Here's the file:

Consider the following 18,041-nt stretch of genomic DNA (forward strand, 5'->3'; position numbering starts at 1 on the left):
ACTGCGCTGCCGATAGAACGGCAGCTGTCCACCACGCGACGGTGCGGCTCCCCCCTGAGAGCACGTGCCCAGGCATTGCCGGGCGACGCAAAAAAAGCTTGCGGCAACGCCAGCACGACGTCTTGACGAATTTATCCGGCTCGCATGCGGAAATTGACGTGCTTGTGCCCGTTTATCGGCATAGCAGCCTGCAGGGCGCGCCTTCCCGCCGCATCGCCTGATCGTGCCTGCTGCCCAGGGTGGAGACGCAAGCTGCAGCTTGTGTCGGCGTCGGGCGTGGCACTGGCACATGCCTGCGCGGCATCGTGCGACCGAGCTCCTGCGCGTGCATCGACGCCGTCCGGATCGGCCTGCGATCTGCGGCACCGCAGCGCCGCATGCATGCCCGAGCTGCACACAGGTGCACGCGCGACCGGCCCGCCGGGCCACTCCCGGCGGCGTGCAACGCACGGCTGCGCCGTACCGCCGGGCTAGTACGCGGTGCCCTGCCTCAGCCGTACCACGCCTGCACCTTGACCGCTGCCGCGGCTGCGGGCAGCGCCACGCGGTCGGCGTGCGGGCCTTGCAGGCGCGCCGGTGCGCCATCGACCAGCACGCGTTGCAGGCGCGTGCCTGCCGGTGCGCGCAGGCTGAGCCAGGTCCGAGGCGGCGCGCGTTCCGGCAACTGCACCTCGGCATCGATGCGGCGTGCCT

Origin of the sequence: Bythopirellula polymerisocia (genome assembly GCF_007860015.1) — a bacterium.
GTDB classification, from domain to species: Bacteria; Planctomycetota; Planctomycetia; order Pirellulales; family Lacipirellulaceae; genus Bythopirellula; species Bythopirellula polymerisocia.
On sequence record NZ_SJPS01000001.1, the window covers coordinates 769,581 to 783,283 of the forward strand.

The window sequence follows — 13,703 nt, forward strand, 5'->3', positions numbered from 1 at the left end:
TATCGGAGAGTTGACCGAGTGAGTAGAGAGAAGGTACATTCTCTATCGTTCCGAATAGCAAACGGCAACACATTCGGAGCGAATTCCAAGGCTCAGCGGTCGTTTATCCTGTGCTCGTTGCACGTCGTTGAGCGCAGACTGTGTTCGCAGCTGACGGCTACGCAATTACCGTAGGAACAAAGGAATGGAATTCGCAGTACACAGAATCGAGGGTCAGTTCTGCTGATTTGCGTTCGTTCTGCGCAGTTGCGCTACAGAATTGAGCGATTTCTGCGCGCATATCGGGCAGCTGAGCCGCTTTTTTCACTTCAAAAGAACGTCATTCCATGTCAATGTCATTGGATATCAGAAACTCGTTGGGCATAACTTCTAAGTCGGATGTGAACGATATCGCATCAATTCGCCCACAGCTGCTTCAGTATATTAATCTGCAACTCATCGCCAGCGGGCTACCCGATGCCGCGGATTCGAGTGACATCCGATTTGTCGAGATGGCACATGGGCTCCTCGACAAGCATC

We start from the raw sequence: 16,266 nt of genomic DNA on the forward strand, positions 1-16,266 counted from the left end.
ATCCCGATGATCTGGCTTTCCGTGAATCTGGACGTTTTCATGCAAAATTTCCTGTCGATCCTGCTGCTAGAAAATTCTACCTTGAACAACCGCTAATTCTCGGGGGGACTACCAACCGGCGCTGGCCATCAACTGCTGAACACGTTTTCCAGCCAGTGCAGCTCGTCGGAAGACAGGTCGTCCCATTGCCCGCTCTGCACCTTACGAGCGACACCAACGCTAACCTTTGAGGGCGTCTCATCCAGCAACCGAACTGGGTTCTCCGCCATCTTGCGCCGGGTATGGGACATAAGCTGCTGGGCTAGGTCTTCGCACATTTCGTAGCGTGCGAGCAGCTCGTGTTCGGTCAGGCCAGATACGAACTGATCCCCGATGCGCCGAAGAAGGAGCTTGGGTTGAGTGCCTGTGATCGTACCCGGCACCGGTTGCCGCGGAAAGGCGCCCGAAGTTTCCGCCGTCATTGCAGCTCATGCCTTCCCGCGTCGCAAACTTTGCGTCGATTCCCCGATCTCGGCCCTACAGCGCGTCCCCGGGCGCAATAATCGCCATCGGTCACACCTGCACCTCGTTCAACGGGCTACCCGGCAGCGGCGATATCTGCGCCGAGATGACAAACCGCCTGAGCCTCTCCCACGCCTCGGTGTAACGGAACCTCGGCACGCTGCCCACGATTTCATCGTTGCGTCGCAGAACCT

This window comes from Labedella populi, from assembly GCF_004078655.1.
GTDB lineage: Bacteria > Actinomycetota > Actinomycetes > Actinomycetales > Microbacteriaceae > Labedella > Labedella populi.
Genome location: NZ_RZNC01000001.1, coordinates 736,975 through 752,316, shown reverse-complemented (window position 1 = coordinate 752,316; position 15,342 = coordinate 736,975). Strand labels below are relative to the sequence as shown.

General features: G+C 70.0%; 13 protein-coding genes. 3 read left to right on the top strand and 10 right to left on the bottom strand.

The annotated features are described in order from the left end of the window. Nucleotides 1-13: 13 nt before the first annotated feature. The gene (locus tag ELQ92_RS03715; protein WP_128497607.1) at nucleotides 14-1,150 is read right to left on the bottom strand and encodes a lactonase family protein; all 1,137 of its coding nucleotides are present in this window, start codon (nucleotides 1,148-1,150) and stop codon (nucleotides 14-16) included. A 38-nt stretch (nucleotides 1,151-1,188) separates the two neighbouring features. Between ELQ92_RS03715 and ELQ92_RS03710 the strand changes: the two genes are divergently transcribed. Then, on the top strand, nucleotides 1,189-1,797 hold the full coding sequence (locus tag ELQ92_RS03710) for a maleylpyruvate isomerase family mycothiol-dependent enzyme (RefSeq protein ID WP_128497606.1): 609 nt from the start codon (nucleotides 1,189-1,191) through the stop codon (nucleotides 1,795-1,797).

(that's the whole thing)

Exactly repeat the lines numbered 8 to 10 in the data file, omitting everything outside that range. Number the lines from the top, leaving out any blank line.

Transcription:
We start from the raw sequence: 16,266 nt of genomic DNA on the forward strand, positions 1-16,266 counted from the left end.
ATCCCGATGATCTGGCTTTCCGTGAATCTGGACGTTTTCATGCAAAATTTCCTGTCGATCCTGCTGCTAGAAAATTCTACCTTGAACAACCGCTAATTCTCGGGGGGACTACCAACCGGCGCTGGCCATCAACTGCTGAACACGTTTTCCAGCCAGTGCAGCTCGTCGGAAGACAGGTCGTCCCATTGCCCGCTCTGCACCTTACGAGCGACACCAACGCTAACCTTTGAGGGCGTCTCATCCAGCAACCGAACTGGGTTCTCCGCCATCTTGCGCCGGGTATGGGACATAAGCTGCTGGGCTAGGTCTTCGCACATTTCGTAGCGTGCGAGCAGCTCGTGTTCGGTCAGGCCAGATACGAACTGATCCCCGATGCGCCGAAGAAGGAGCTTGGGTTGAGTGCCTGTGATCGTACCCGGCACCGGTTGCCGCGGAAAGGCGCCCGAAGTTTCCGCCGTCATTGCAGCTCATGCCTTCCCGCGTCGCAAACTTTGCGTCGATTCCCCGATCTCGGCCCTACAGCGCGTCCCCGGGCGCAATAATCGCCATCGGTCACACCTGCACCTCGTTCAACGGGCTACCCGGCAGCGGCGATATCTGCGCCGAGATGACAAACCGCCTGAGCCTCTCCCACGCCTCGGTGTAACGGAACCTCGGCACGCTGCCCACGATTTCATCGTTGCGTCGCAGAACCT

This window comes from Labedella populi, from assembly GCF_004078655.1.